Sometimes it doesn't matter whether one has accurate beliefs about facts as long as one's beliefs have a correct or useful effect in practice. In one STAR TREK novel in which the crew brings aid to a planet suffering from an epidemic, they advise the local healers of the importance of cleanliness. One of them says something like, "Yes, we know dirt attracts disease demons." Later Spock gives her a medication with the statement that disease demons can't abide it. Whether the healers believed in disease demons or germs, what mattered was the treatment being applied. The British Navy realized lime juice prevented scurvy long before vitamins were discovered. Likewise, cooks knew food would spoil if not stored in the proper conditions, even though they knew nothing about bacteria. During medieval epidemics, the spread of disease was controlled by quarantine when doctors still thought illness came from unbalanced humors or malign astrological influences. The heroine of Henry James's short novel DAISY MILLER dies of malaria, which the story attributes to the miasma emanating from the swamps near Rome. Although people then didn't know malaria was spread by mosquitoes, they knew hanging around swamps and other sources of stagnant water often led to catching the disease. Of course, as a literary symbol of ancient, corrupt Europe destroying a young, naive American girl, a swamp works better than a mosquito.
Before astronomers accepted the Copernican model of the planets revolving around the sun, they believed Earth was the center around which the planets (including the sun and moon) and the sphere of the fixed stars revolved. People still managed to navigate by the stars, and astronomers and astrologers could use the incorrect model to predict the movements of heavenly bodies. The triumph of the Copernican model, however, allowed more elegant predictions and opened the way for the revelation that the planets and stars obeyed the same Newtonian gravitational laws as objects on Earth. Contrary to popular belief, by the way, the Earth-centered universe theory didn't mean people thought Earth and the human race were special in a good way. Unlike the heavenly bodies outside the sphere of the moon, Earth was flawed, the lowest point in the cosmos, where the dregs of creation ended up. The moon was imperfect, too; it changed on a monthly schedule, and it displayed visible spots. The planets, sun, and stars were thought to be composed of different, perfect material. The main shock of the Copernican revolution wasn't that we lost our place at the center. It was that the heavens were as changeable as Earth and the objects on it, made of the same kind of matter. Speaking of Newton, the classical laws of physics worked fine in practice for centuries, despite the fact that theories of relativity and quantum mechanics eventually revealed the inadequacies of classical physics on the macro and micro levels.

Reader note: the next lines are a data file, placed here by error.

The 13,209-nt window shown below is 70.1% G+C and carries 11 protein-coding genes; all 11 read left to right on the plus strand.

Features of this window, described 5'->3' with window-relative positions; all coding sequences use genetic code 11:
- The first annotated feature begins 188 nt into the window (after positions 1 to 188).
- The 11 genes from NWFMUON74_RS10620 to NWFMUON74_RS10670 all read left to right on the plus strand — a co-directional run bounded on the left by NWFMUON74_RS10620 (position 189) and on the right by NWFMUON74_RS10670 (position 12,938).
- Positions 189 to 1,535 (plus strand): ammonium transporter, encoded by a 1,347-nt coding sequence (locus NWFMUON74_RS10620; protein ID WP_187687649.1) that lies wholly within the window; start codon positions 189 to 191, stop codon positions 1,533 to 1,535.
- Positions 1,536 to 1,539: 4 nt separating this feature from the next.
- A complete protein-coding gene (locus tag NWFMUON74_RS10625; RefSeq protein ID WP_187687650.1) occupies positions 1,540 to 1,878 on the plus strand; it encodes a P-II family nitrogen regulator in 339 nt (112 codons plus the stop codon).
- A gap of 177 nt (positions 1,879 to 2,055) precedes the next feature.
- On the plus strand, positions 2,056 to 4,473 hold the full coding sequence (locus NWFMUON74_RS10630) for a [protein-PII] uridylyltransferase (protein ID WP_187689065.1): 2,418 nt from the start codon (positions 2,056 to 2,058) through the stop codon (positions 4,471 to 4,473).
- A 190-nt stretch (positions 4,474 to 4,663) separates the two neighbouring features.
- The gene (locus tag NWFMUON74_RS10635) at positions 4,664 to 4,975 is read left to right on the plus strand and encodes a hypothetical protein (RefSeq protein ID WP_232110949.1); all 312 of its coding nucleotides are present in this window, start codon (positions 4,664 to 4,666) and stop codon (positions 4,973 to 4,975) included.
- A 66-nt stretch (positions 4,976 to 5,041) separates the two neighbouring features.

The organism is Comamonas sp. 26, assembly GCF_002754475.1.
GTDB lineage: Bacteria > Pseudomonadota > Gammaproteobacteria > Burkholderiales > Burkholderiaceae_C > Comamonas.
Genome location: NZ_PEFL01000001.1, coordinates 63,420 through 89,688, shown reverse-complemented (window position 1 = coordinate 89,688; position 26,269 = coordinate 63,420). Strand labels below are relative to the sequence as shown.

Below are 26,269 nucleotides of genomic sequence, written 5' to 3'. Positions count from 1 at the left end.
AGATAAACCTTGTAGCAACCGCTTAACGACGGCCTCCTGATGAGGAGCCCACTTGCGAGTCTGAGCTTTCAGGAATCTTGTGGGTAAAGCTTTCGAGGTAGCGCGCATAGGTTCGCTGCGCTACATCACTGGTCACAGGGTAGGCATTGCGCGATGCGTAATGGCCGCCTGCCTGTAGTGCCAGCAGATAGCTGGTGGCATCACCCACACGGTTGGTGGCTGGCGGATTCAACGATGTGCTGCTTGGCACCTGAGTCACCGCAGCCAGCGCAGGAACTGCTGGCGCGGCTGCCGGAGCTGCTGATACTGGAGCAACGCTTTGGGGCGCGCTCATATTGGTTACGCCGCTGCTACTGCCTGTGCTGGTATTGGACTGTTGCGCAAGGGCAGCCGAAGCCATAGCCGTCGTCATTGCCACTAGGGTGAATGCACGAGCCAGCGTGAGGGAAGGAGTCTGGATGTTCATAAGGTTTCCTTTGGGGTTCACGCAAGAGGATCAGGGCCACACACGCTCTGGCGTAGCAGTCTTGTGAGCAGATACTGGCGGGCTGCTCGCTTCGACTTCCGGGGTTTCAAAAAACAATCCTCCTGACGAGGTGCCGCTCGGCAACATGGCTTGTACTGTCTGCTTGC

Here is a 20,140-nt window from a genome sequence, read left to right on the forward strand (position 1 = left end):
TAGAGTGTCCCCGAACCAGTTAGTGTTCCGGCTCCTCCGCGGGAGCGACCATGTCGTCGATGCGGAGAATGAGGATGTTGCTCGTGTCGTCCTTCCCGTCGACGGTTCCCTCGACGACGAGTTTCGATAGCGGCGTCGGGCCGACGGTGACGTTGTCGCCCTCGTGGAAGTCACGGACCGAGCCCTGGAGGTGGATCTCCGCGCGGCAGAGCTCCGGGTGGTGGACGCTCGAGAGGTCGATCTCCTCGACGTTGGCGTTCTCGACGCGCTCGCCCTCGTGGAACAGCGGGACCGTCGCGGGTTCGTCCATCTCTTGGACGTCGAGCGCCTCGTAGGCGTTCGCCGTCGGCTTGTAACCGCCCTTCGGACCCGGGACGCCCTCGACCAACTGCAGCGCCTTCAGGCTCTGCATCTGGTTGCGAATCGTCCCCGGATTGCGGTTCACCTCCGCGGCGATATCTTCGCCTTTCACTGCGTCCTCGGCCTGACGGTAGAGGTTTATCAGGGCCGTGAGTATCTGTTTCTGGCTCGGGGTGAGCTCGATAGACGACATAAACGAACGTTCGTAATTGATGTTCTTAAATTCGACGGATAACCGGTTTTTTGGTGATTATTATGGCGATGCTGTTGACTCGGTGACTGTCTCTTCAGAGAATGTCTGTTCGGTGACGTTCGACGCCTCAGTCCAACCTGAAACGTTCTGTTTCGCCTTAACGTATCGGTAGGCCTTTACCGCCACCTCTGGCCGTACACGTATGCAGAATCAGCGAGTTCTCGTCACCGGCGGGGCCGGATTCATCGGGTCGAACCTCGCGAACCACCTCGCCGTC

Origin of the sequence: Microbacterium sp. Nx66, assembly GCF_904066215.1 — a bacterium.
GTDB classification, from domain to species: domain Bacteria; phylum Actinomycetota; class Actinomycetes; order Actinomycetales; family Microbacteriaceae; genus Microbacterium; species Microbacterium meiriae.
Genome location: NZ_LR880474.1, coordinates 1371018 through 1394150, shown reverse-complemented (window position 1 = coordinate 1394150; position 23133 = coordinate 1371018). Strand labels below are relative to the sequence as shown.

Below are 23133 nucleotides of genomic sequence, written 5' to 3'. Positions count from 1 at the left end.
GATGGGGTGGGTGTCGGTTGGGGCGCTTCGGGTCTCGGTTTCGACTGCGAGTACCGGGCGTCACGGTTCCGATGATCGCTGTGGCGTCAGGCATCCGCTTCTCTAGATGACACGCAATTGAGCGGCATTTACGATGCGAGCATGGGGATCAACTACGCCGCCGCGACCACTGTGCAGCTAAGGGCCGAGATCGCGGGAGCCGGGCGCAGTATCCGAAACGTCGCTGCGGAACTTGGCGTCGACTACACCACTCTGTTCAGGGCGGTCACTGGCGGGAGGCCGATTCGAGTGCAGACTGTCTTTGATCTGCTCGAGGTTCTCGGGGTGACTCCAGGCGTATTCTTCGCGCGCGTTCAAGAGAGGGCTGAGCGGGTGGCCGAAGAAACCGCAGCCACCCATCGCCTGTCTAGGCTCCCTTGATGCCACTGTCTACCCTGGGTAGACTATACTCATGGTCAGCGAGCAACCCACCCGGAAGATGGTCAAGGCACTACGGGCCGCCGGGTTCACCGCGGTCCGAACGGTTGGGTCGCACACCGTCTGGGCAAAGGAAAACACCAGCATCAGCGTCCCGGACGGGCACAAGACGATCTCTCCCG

Often, of course, erroneous beliefs about facts do make a practical difference. Long before Mendel and the later discovery of DNA, farmers knew how to breed animals and plants for desirable traits. However, they also believed in prenatal impressions—that the experiences of pregnant mothers left their marks on the offspring. According to the book of Genesis, Jacob induced his father-in-law's flocks to produce spotted offspring by placing spotted twigs in front of the breeding animals. Columbus was mistaken about the size of the Earth. If he hadn't bumped into a previously unknown land mass by sheer luck, his expedition would probably have been lost long before getting near Asia. When medical science discovered the risks of excessive cholesterol in the bloodstream, authorities assumed dietary cholesterol should be restricted. People unnecessarily reduced their intake of innocent, nutritious eggs, until new studies identified trans fats as the main dietary villain. Pediatricians used to recommend that babies sleep on their stomachs or, later, face up in an inclined rather than flat position, for fear they might spit up and choke. Better understanding of the physiology of sudden infant death has led to a complete reversal, so that babies now sleep on their backs. Ideology drives policy on matters such as punitive incarceration of drug offenders versus treating addiction as a medical problem or what kind of formal sex education (if any) adolescents should be offered in schools—issues in which mistaken beliefs about real-world effects can result in undesired actual outcomes.
What factual beliefs might our present-day culture hold that will be disproved in the future, maybe with real-life consequences? What universally held assumptions of ours might future generations or visiting extraterrestrials consider as absurdly wrongheaded as we consider the heliocentric cosmos or the "humors" theory of disease?
Margaret L. CarterCarter's Crypt